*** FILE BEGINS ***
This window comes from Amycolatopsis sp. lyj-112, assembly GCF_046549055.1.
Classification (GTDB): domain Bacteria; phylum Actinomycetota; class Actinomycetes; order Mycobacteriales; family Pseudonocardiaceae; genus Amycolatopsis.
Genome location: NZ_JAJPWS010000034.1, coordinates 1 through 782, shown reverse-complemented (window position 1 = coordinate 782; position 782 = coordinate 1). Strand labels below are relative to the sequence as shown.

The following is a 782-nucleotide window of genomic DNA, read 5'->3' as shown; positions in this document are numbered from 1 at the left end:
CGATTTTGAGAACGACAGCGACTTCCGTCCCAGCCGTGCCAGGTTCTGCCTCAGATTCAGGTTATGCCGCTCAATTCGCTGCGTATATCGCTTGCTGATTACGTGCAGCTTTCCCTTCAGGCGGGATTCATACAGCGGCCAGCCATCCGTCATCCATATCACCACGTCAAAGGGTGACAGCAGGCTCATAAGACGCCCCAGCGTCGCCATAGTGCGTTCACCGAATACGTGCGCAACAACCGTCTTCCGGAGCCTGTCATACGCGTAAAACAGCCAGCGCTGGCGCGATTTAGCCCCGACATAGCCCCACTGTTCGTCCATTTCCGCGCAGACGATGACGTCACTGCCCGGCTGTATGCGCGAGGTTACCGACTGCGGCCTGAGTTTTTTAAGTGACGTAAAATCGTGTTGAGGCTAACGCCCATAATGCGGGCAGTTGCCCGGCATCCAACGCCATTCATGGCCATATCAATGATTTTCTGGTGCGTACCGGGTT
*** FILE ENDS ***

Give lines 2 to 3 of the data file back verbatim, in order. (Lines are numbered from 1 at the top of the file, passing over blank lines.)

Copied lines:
Classification (GTDB): domain Bacteria; phylum Actinomycetota; class Actinomycetes; order Mycobacteriales; family Pseudonocardiaceae; genus Amycolatopsis.
Genome location: NZ_JAJPWS010000034.1, coordinates 1 through 782, shown reverse-complemented (window position 1 = coordinate 782; position 782 = coordinate 1). Strand labels below are relative to the sequence as shown.